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Sunday Morning Analysis



Author: poem of Wallace Stevens Type: poem Views: 8

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1

Complacencies of the peignoir, and late

Coffee and oranges in a sunny chair,

And the green freedom of a cockatoo

Upon a rug mingle to dissipate

The holy hush of ancient sacrifice.

She dreams a little, and she feels the dark

Encroachment of that old catastrophe,

As a calm darkens among water-lights.

The pungent oranges and bright, green wings

Seem things in some procession of the dead,

Winding across wide water, without sound.

The day is like wide water, without sound.

Stilled for the passing of her dreaming feet

Over the seas, to silent Palestine,

Dominion of the blood and sepulchre.



2

Why should she give her bounty to the dead?

What is divinity if it can come

Only in silent shadows and in dreams?

Shall she not find in comforts of the sun,

In pungent fruit and bright green wings, or else

In any balm or beauty of the earth,

Things to be cherished like the thought of heaven?

Divinity must live within herself:

Passions of rain, or moods in falling snow;

Grievings in loneliness, or unsubdued

Elations when the forest blooms; gusty

Emotions on wet roads on autumn nights;

All pleasures and all pains, remembering

The bough of summer and the winter branch.

These are the measure destined for her soul.



3

Jove in the clouds had his inhuman birth.

No mother suckled him, no sweet land gave

Large-mannered motions to his mythy mind.

He moved among us, as a muttering king,

Magnificent, would move among his hinds,

Until our blood, commingling, virginal,

With heaven, brought such requital to desire

The very hinds discerned it, in a star.

Shall our blood fail? Or shall it come to be

The blood of paradise? And shall the earth

Seem all of paradise that we shall know?

The sky will be much friendlier then than now,

A part of labor and a part of pain,

And next in glory to enduring love,

Not this dividing and indifferent blue.



4

She says, "I am content when wakened birds,

Before they fly, test the reality

Of misty fields, by their sweet questionings;

But when the birds are gone, and their warm fields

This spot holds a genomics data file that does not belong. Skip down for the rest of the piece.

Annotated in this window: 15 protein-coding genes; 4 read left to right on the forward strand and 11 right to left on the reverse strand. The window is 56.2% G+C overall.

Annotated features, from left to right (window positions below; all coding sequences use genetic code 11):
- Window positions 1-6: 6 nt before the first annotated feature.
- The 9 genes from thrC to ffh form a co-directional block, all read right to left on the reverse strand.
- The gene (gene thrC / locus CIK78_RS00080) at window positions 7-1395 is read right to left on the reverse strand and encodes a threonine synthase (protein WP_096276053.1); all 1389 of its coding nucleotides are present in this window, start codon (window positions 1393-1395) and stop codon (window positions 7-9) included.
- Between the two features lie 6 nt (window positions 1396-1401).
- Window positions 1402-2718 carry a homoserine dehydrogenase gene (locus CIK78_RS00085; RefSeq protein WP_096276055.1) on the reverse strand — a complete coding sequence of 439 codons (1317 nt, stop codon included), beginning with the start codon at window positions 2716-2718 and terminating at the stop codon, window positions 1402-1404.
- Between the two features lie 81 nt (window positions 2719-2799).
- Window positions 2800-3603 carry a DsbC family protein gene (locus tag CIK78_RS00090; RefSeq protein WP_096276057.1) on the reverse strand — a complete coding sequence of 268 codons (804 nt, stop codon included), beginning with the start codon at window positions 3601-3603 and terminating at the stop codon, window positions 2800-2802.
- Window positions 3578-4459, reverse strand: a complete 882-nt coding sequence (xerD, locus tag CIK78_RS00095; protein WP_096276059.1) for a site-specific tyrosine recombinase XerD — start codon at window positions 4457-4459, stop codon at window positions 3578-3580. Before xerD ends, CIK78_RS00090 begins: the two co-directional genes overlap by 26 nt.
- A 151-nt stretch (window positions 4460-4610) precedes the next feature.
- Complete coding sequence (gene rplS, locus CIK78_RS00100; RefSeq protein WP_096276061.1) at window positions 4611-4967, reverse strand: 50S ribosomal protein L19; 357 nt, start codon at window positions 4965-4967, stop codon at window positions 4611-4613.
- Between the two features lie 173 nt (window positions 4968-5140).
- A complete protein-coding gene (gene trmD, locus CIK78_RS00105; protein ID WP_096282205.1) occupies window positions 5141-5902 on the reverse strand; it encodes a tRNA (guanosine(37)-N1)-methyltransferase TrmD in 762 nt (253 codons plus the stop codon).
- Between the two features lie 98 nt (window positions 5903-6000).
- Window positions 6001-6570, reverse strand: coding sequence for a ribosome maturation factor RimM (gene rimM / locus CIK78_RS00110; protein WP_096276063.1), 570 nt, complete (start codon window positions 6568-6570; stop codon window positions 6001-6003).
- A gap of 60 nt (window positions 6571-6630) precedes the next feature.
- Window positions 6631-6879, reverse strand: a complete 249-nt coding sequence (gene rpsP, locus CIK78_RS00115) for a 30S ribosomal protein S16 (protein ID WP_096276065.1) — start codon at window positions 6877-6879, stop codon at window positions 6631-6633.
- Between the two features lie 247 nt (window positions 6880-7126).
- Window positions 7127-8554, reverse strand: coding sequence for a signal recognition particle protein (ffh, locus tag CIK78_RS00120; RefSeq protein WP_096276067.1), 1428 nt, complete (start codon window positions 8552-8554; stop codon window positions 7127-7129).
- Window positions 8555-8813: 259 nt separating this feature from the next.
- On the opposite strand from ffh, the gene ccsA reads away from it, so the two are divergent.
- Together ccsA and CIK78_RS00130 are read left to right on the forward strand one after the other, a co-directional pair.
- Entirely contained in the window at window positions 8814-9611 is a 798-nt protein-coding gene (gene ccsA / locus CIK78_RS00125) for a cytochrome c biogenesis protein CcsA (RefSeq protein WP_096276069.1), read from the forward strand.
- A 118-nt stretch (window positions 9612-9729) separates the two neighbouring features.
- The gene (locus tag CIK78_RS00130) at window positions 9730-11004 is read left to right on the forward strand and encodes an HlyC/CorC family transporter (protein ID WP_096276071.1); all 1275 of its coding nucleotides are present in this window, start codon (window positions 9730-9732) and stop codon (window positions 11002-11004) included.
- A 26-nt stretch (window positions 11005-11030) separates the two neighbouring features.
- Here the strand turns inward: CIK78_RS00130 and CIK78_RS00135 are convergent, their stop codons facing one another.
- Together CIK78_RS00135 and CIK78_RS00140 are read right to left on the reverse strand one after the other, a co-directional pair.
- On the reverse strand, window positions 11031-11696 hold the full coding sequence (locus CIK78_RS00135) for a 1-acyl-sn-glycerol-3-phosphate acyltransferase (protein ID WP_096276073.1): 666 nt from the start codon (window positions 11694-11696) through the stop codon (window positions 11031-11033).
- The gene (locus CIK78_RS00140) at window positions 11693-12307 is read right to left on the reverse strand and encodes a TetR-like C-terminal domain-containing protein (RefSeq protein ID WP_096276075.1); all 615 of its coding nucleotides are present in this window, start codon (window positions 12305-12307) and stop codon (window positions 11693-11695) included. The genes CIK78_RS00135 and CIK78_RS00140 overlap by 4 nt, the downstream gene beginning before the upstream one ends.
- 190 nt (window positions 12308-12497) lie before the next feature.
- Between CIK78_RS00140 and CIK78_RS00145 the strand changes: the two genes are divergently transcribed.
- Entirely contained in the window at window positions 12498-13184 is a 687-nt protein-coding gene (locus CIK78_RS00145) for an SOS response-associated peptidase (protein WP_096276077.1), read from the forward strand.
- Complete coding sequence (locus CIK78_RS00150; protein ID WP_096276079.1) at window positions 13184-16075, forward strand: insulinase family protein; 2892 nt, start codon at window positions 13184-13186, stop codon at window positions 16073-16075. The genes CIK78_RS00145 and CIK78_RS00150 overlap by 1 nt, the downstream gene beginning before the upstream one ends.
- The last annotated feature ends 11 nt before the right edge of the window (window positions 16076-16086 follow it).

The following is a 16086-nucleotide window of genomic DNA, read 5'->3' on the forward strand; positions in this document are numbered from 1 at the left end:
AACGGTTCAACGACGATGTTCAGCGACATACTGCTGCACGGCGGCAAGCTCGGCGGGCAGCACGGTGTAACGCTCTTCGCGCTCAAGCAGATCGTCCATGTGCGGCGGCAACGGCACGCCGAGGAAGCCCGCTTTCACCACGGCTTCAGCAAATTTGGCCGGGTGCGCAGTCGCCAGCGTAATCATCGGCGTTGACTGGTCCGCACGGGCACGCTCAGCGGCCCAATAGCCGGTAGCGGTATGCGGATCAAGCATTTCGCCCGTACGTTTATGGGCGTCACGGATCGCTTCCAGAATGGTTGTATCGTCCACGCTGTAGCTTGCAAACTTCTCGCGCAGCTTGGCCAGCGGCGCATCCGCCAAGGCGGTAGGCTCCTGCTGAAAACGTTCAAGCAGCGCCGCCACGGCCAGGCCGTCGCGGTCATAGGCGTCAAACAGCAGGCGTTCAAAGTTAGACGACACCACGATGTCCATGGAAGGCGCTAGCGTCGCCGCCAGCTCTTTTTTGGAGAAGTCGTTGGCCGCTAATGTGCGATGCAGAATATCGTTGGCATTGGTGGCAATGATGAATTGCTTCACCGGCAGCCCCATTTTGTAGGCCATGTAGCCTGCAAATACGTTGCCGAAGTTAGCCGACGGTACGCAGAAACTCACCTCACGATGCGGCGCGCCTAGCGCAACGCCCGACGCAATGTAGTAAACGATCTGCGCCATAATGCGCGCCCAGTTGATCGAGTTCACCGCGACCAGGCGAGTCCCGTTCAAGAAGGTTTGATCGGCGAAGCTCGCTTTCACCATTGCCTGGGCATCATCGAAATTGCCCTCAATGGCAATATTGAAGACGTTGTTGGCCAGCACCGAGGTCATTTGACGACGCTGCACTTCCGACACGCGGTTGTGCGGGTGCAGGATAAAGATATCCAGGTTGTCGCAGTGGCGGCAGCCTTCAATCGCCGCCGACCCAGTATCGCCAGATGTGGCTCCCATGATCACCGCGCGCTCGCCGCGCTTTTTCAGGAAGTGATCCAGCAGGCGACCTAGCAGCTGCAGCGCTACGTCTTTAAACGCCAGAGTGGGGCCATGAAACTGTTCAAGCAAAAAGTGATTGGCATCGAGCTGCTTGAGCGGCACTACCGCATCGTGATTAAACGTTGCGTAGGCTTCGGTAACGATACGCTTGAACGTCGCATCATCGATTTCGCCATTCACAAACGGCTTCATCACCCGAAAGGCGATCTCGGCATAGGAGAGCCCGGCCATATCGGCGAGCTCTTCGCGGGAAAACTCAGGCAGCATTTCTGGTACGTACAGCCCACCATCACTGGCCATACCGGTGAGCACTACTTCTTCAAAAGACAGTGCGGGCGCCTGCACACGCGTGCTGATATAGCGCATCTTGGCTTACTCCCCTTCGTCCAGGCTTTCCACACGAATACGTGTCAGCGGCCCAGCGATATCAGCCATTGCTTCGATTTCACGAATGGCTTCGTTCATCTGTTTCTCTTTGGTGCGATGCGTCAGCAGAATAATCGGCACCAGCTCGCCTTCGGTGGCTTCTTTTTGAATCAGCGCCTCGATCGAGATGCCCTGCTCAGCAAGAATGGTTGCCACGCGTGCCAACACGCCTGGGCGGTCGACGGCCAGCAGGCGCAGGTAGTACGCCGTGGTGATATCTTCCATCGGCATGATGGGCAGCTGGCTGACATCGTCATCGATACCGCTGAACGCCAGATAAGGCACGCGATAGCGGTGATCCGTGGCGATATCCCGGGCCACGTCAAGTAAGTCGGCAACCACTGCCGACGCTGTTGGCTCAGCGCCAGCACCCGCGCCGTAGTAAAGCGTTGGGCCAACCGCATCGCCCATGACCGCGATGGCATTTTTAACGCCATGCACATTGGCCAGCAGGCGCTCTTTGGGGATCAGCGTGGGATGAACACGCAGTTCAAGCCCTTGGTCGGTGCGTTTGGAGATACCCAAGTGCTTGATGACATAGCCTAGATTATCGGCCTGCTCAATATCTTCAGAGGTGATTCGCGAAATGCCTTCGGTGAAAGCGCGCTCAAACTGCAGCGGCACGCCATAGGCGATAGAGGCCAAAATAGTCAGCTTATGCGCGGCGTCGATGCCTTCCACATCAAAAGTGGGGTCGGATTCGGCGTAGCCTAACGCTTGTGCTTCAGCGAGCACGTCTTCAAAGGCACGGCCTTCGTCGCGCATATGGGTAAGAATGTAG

Return no more, where, then, is paradise?"

There is not any haunt of prophecy,

Nor any old chimera of the grave,

Neither the golden underground, nor isle

Melodious, where spirits gat them home,

Nor visionary south, nor cloudy palm

Remote on heaven's hill, that has endured

As April's green endures; or will endure

Like her remembrance of awakened birds,

Or her desire for June and evening, tipped

By the consummation of the swallow's wings.



5

She says, "But in contentment I still feel

The need of some imperishable bliss."

Death is the mother of beauty; hence from her,

Alone, shall come fulfillment to our dreams

And our desires. Although she strews the leaves

Of sure obliteration on our paths,

The path sick sorrow took, the many paths

Where triumph rang its brassy phrase, or love

Whispered a little out of tenderness,

She makes the willow shiver in the sun

For maidens who were wont to sit and gaze

Upon the grass, relinquished to their feet.

She causes boys to pile new plums and pears

On disregarded plate. The maidens taste

And stray impassioned in the littering leaves.



6

Is there no change of death in paradise?

Does ripe fruit never fall? Or do the boughs

Hang always heavy in that perfect sky,

Unchanging, yet so like our perishing earth,

With rivers like our own that seek for seas

They never find, the same receding shores

That never touch with inarticulate pang?

Why set pear upon those river-banks

Or spice the shores with odors of the plum?

Alas, that they should wear our colors there,

The silken weavings of our afternoons,

And pick the strings of our insipid lutes!

Death is the mother of beauty, mystical,

Within whose burning bosom we devise

Our earthly mothers waiting, sleeplessly.



7

Supple and turbulent, a ring of men

Shall chant in orgy on a summer morn

Their boisterous devotion to the sun,

Not as a god, but as a god might be,

Naked among them, like a savage source.

Their chant shall be a chant of paradise,

Out of their blood, returning to the sky;

And in their chant shall enter, voice by voice,

The windy lake wherein their lord delights,

The trees, like serafin, and echoing hills,

That choir among themselves long afterward.

They shall know well the heavenly fellowship

Of men that perish and of summer morn.

And whence they came and whither they shall go

The dew upon their feet shall manifest.



8

She hears, upon that water without sound,

A voice that cries, "The tomb in Palestine

Is not the porch of spirits lingering.

It is the grave of Jesus, where he lay."

We live in an old chaos of the sun,

Or old dependency of day and night,

Or island solitude, unsponsored, free,

Of that wide water, inescapable.

Deer walk upon our mountains, and the quail

Whistle about us their spontaneous cries;

Sweet berries ripen in the wilderness;

And, in the isolation of the sky,

At evening, casual flocks of pigeons make

Ambiguous undulations as they sink,

Downward to darkness, on extended wings.






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||| Analysis | Critique | Overview Below |||

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| Posted on 2017-07-17 | by a guest


.: :.